What to do when you're bored of everything
I believe they call this a "pivot"
This week I had every intention to write up a biggish article about free will to send out today.
I’d found my target, a smart-mouthed physicist who “destroyed free will with FACTS and LOGIC”. I had the knives out for sharpening. But as I started writing it, my heart wasn’t in it. If I can’t muster up the enthusiasm to care about my topic, I can bet you won’t.
Hell with it. Let’s take a walk over to the wild side instead.
Yesterday I finished a book about the friendship of C. S. Lewis and Tolkien which has sent my mind spinning. There is a whole wider world hidden in the works of these “mere fantasy authors” than you’d ever realize if you took them as simple entertainments.
They can be that, sure. But it’s worth slowing down to consider that both of these men set out to offer alternatives to the relentless, crushing, soulless mechanical system devouring our modern-day reality.
That they’ve ended up categorized by their placement on the Fantasy shelf at the bookstore is a sad and ironic line scrawled underneath their purposes. We aren’t to appreciate the real mythic and heroic power behind the stories. They’re only intellectual property for the machine to exploit and you to consume.
Which is the total and sinister inversion of the messages relayed through The Lord of the Rings and The Chronicles of Narnia.
Since the beginning of the year I’ve wandered down a new rabbit-hole.
Some souls get their rush from racing cars and jumping out of airplanes. For me, it’s new ideas. World-shaking, perspective-flipping thoughts that show you a different world, or the same world differently. Point me at ideas and I’ll get lost for weeks and months as I chase every lead, book mention, and footnote. I’m a collector. Some might say a hoarder. Only a slice of this ever bubbles up into writing for the public.
Between my disillusionment with academia (which is no longer a place for ideas or real learning) and my dissatisfaction with philosophy (which has turned into one more publish-or-perish game for people who like playing with symbols with 10 other people), I’ve been looking all over the place for new ways to feed the craving.
I no longer believe that the approved institutions are doing anything whatever to contribute to truth, goodness, or beauty. They’re no longer giving us anything to work with in the areas of purpose, meaning, or value. The essays I’ve written here have all touched on that sense of unease.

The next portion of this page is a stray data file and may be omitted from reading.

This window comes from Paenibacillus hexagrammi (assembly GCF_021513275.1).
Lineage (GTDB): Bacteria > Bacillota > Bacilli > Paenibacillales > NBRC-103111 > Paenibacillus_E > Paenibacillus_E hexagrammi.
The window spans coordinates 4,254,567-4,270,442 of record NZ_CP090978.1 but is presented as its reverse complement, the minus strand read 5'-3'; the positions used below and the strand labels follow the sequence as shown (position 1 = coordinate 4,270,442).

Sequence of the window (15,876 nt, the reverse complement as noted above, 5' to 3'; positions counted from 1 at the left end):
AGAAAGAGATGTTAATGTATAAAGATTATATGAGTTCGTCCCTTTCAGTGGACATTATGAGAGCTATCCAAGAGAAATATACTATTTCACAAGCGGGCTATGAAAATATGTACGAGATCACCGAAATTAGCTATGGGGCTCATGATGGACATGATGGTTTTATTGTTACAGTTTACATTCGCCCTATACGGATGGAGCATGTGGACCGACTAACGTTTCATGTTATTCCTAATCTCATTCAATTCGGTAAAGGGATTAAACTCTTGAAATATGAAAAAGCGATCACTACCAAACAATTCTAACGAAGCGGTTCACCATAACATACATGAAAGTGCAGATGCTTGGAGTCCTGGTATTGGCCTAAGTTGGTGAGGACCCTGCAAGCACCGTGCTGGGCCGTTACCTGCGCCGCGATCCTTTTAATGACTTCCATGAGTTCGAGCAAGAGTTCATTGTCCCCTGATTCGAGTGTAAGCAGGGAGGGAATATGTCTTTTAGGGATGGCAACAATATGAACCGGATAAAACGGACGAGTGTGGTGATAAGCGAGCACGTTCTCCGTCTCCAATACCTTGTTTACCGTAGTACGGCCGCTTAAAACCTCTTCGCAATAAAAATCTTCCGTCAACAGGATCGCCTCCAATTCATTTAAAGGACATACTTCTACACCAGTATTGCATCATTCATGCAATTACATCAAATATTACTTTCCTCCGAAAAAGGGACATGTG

Truth is I’m bored of it all. Yes, I can argue about free will or consciousness or most any topic until I win by submission. So what? Having weapons-grade reasoning skills means nothing if you can’t put them to a constructive use, or find an audience that cares about what you’re doing.
On a writerly level, I can’t shake the feeling that I’m too technical for the non-specialist and too populist for the informed reader. The folks I want to reach can’t follow easily and the folks that can aren’t my audience. Writing 3000 word think-pieces can be fun and all, but it feels like I’m missing the target.
(I have zero intention of producing “content” here. There are certain concessions to readership and format that I could take on board.)
My way of thinking is, if you can’t create what you want working within the approved institutions, then why not see what the dissident fringes have to offer? The dissidents have more fun anyway. I’ll take Art Bell to the 6 o’clock news, thank you.
That’s how I found myself exploring the history of occultism, magic, and Neo-Platonism.
So it is right now, as I find myself up to my eyeballs in a tradition that can draw a line from Plotinus to Ficino to Coleridge. There’s branches off into Christian and Islamic thought, Romantic art and thought in the 19th century, and real-live magicians using techniques to alter consciousness in accord with the will. And hobbits. The connection to Lewis and Tolkien is no accident.
Lots of fun stuff to chew on.
Practical, too. In my other lives I write, fiction and non, and earn a little coin as a coach and consultant for “mental toughness” in health and fitness (a crude term that doesn’t begin to capture the depths of the human mind’s capabilities. You have to work with where you are.) Think more Steven Pressfield and Matt Cardin than a guy in a polo shirt yelling motivational slogans.
The ideas, philosophies, methods, techniques, tips, tactics, and perspectives I’m digging up will be of interest and value to anyone who writes, creates, or has any need to focus the mind on sustained creative work.
Big promise. Stay tuned and let’s see where this takes us.
🛑 One last thing
There’s a lot of good writing out there from one-author publications. But it’s harder than ever to get seen with the noise of social media (now aided by undead machines like GPT-4).
Out of the sheer goodness of my will, I’ll reserve this unused space for links to writing that meets the following conditions:
You’re a one-person show (Substack is not mandatory, though it is easier)
You aren’t already a high-subscriber publication or involved in heavy-duty traffic-getting referral schemes. Big fish have their own ponds.
You write something that strikes me as powerful, potent, with insight into new possibilities for seeing and thinking, and I judge it worth sharing to my audience.
You don’t mind linking back here in exchange.
Subjective, vague, and up to the whims of Fate, as many good things are.
If you think you can tick the boxes and would like to see your work grace these hallowed digital pages, email me at firstname.lastname@example.org with the subject line “Link exchange”.
This button should handle that:
Thanks for reading.
Share, don’t share, it doesn’t much matter, nobody is real online: